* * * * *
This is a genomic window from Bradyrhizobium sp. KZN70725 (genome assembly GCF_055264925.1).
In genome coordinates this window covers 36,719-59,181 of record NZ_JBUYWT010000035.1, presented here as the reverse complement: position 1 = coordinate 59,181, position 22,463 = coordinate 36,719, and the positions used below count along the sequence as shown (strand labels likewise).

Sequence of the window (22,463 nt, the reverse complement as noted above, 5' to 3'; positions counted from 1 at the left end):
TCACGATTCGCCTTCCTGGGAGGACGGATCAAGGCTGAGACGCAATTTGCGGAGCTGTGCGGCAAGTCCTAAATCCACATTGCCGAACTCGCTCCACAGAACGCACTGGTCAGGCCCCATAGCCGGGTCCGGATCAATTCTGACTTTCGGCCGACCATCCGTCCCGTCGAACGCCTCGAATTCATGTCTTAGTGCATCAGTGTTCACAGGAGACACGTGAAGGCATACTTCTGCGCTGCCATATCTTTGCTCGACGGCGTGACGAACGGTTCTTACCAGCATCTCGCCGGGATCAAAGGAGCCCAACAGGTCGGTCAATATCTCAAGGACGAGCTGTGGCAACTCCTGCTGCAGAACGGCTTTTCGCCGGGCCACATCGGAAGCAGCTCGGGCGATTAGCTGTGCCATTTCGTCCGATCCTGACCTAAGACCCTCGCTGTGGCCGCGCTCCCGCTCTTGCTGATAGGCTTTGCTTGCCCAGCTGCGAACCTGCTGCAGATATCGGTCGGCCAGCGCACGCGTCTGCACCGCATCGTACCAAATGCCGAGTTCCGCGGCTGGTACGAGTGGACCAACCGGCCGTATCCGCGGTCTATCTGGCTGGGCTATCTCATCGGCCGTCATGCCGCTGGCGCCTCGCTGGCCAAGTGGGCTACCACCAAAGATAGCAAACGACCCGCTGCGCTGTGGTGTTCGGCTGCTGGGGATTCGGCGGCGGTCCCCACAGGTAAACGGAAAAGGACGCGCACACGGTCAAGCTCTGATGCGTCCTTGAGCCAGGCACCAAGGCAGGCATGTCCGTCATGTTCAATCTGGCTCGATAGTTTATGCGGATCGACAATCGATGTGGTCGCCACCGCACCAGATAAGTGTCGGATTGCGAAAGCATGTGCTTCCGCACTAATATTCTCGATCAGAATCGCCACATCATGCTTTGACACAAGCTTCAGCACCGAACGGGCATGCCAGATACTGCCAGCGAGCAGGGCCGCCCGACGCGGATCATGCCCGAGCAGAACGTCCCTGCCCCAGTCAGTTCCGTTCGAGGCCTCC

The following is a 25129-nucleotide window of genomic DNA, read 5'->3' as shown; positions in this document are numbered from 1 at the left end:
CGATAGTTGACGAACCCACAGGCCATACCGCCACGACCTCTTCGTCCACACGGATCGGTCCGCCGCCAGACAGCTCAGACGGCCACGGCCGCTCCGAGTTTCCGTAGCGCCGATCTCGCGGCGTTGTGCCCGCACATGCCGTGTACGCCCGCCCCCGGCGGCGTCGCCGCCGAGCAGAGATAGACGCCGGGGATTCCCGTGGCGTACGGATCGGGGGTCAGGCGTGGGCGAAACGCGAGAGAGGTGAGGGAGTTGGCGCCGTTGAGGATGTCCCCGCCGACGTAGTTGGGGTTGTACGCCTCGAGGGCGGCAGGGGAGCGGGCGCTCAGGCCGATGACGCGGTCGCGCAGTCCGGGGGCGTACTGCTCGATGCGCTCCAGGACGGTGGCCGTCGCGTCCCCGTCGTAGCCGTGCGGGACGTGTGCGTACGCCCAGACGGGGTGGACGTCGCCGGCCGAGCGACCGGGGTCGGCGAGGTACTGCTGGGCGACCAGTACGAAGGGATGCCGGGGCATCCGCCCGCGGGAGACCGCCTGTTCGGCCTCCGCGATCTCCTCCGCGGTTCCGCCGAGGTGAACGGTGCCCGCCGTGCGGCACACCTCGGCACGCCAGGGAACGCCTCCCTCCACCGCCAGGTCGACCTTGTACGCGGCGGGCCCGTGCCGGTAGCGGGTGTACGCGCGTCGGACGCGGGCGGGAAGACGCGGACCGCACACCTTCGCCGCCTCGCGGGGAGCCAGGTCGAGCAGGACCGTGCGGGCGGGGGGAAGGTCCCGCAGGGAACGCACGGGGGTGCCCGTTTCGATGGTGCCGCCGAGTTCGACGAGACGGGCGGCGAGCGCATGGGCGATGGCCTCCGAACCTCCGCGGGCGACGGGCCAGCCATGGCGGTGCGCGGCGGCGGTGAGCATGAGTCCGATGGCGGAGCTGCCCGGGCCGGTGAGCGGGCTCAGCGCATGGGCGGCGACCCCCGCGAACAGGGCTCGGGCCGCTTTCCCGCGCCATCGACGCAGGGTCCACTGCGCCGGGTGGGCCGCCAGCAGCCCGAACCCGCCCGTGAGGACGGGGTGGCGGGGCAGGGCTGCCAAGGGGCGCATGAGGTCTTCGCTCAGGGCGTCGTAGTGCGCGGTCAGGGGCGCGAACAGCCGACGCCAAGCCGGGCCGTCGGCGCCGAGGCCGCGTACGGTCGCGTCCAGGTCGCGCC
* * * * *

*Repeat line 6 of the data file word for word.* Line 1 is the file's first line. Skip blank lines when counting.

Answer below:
CGATAGTTGACGAACCCACAGGCCATACCGCCACGACCTCTTCGTCCACACGGATCGGTCCGCCGCCAGACAGCTCAGACGGCCACGGCCGCTCCGAGTTTCCGTAGCGCCGATCTCGCGGCGTTGTGCCCGCACATGCCGTGTACGCCCGCCCCCGGCGGCGTCGCCGCCGAGCAGAGATAGACGCCGGGGATTCCCGTGGCGTACGGATCGGGGGTCAGGCGTGGGCGAAACGCGAGAGAGGTGAGGGAGTTGGCGCCGTTGAGGATGTCCCCGCCGACGTAGTTGGGGTTGTACGCCTCGAGGGCGGCAGGGGAGCGGGCGCTCAGGCCGATGACGCGGTCGCGCAGTCCGGGGGCGTACTGCTCGATGCGCTCCAGGACGGTGGCCGTCGCGTCCCCGTCGTAGCCGTGCGGGACGTGTGCGTACGCCCAGACGGGGTGGACGTCGCCGGCCGAGCGACCGGGGTCGGCGAGGTACTGCTGGGCGACCAGTACGAAGGGATGCCGGGGCATCCGCCCGCGGGAGACCGCCTGTTCGGCCTCCGCGATCTCCTCCGCGGTTCCGCCGAGGTGAACGGTGCCCGCCGTGCGGCACACCTCGGCACGCCAGGGAACGCCTCCCTCCACCGCCAGGTCGACCTTGTACGCGGCGGGCCCGTGCCGGTAGCGGGTGTACGCGCGTCGGACGCGGGCGGGAAGACGCGGACCGCACACCTTCGCCGCCTCGCGGGGAGCCAGGTCGAGCAGGACCGTGCGGGCGGGGGGAAGGTCCCGCAGGGAACGCACGGGGGTGCCCGTTTCGATGGTGCCGCCGAGTTCGACGAGACGGGCGGCGAGCGCATGGGCGATGGCCTCCGAACCTCCGCGGGCGACGGGCCAGCCATGGCGGTGCGCGGCGGCGGTGAGCATGAGTCCGATGGCGGAGCTGCCCGGGCCGGTGAGCGGGCTCAGCGCATGGGCGGCGACCCCCGCGAACAGGGCTCGGGCCGCTTTCCCGCGCCATCGACGCAGGGTCCACTGCGCCGGGTGGGCCGCCAGCAGCCCGAACCCGCCCGTGAGGACGGGGTGGCGGGGCAGGGCTGCCAAGGGGCGCATGAGGTCTTCGCTCAGGGCGTCGTAGTGCGCGGTCAGGGGCGCGAACAGCCGACGCCAAGCCGGGCCGTCGGCGCCGAGGCCGCGTACGGTCGCGTCCAGGTCGCGCC